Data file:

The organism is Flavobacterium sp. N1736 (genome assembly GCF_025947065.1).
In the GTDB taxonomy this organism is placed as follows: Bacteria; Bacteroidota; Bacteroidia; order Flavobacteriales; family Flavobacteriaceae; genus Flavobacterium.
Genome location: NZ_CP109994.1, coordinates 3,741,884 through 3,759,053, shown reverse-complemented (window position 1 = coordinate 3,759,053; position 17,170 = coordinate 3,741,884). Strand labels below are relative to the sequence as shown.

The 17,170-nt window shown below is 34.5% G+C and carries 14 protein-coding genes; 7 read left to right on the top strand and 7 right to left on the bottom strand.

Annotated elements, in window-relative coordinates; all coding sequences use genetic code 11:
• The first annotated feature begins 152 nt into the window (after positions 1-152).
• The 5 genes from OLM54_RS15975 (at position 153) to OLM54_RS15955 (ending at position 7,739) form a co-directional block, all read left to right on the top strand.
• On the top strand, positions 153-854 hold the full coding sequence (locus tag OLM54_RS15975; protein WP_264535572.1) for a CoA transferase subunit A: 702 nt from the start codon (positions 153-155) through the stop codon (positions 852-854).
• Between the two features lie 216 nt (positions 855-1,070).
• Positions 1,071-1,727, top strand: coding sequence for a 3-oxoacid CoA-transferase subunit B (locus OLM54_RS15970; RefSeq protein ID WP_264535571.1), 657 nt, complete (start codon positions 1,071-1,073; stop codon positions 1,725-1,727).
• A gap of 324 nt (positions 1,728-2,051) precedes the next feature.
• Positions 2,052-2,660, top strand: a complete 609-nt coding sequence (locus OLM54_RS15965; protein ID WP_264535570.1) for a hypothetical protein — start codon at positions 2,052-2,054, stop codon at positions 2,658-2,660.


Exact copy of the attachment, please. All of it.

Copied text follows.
The organism is Flavobacterium sp. N1736 (genome assembly GCF_025947065.1).
In the GTDB taxonomy this organism is placed as follows: Bacteria; Bacteroidota; Bacteroidia; order Flavobacteriales; family Flavobacteriaceae; genus Flavobacterium.
Genome location: NZ_CP109994.1, coordinates 3,741,884 through 3,759,053, shown reverse-complemented (window position 1 = coordinate 3,759,053; position 17,170 = coordinate 3,741,884). Strand labels below are relative to the sequence as shown.

The 17,170-nt window shown below is 34.5% G+C and carries 14 protein-coding genes; 7 read left to right on the top strand and 7 right to left on the bottom strand.

Annotated elements, in window-relative coordinates; all coding sequences use genetic code 11:
• The first annotated feature begins 152 nt into the window (after positions 1-152).
• The 5 genes from OLM54_RS15975 (at position 153) to OLM54_RS15955 (ending at position 7,739) form a co-directional block, all read left to right on the top strand.
• On the top strand, positions 153-854 hold the full coding sequence (locus tag OLM54_RS15975; protein WP_264535572.1) for a CoA transferase subunit A: 702 nt from the start codon (positions 153-155) through the stop codon (positions 852-854).
• Between the two features lie 216 nt (positions 855-1,070).
• Positions 1,071-1,727, top strand: coding sequence for a 3-oxoacid CoA-transferase subunit B (locus OLM54_RS15970; RefSeq protein ID WP_264535571.1), 657 nt, complete (start codon positions 1,071-1,073; stop codon positions 1,725-1,727).
• A gap of 324 nt (positions 1,728-2,051) precedes the next feature.
• Positions 2,052-2,660, top strand: a complete 609-nt coding sequence (locus OLM54_RS15965; protein ID WP_264535570.1) for a hypothetical protein — start codon at positions 2,052-2,054, stop codon at positions 2,658-2,660.